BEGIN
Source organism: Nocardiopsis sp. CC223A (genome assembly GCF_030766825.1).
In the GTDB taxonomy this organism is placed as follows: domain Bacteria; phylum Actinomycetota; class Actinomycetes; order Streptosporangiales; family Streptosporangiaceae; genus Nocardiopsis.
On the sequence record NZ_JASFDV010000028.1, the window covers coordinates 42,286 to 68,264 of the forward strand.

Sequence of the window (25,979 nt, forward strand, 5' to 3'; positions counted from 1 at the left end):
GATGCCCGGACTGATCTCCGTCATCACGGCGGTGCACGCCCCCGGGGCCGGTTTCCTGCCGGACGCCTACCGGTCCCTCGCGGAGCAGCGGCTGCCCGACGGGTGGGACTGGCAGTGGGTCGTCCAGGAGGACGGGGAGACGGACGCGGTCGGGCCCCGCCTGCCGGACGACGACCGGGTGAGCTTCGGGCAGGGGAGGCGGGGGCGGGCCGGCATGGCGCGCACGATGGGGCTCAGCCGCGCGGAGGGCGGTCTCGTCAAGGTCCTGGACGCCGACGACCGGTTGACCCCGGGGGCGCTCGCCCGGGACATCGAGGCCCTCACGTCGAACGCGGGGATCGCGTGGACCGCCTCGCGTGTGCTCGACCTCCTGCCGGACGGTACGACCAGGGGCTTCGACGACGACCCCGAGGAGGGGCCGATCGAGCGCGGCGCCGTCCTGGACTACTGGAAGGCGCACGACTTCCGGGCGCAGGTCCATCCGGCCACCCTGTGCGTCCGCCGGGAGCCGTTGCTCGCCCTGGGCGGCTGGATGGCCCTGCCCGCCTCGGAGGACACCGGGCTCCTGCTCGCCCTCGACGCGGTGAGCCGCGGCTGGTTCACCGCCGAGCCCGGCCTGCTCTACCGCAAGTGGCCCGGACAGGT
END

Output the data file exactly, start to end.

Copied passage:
Source organism: Nocardiopsis sp. CC223A (genome assembly GCF_030766825.1).
In the GTDB taxonomy this organism is placed as follows: domain Bacteria; phylum Actinomycetota; class Actinomycetes; order Streptosporangiales; family Streptosporangiaceae; genus Nocardiopsis.
On the sequence record NZ_JASFDV010000028.1, the window covers coordinates 42,286 to 68,264 of the forward strand.

Sequence of the window (25,979 nt, forward strand, 5' to 3'; positions counted from 1 at the left end):
GATGCCCGGACTGATCTCCGTCATCACGGCGGTGCACGCCCCCGGGGCCGGTTTCCTGCCGGACGCCTACCGGTCCCTCGCGGAGCAGCGGCTGCCCGACGGGTGGGACTGGCAGTGGGTCGTCCAGGAGGACGGGGAGACGGACGCGGTCGGGCCCCGCCTGCCGGACGACGACCGGGTGAGCTTCGGGCAGGGGAGGCGGGGGCGGGCCGGCATGGCGCGCACGATGGGGCTCAGCCGCGCGGAGGGCGGTCTCGTCAAGGTCCTGGACGCCGACGACCGGTTGACCCCGGGGGCGCTCGCCCGGGACATCGAGGCCCTCACGTCGAACGCGGGGATCGCGTGGACCGCCTCGCGTGTGCTCGACCTCCTGCCGGACGGTACGACCAGGGGCTTCGACGACGACCCCGAGGAGGGGCCGATCGAGCGCGGCGCCGTCCTGGACTACTGGAAGGCGCACGACTTCCGGGCGCAGGTCCATCCGGCCACCCTGTGCGTCCGCCGGGAGCCGTTGCTCGCCCTGGGCGGCTGGATGGCCCTGCCCGCCTCGGAGGACACCGGGCTCCTGCTCGCCCTCGACGCGGTGAGCCGCGGCTGGTTCACCGCCGAGCCCGGCCTGCTCTACCGCAAGTGGCCCGGACAGGT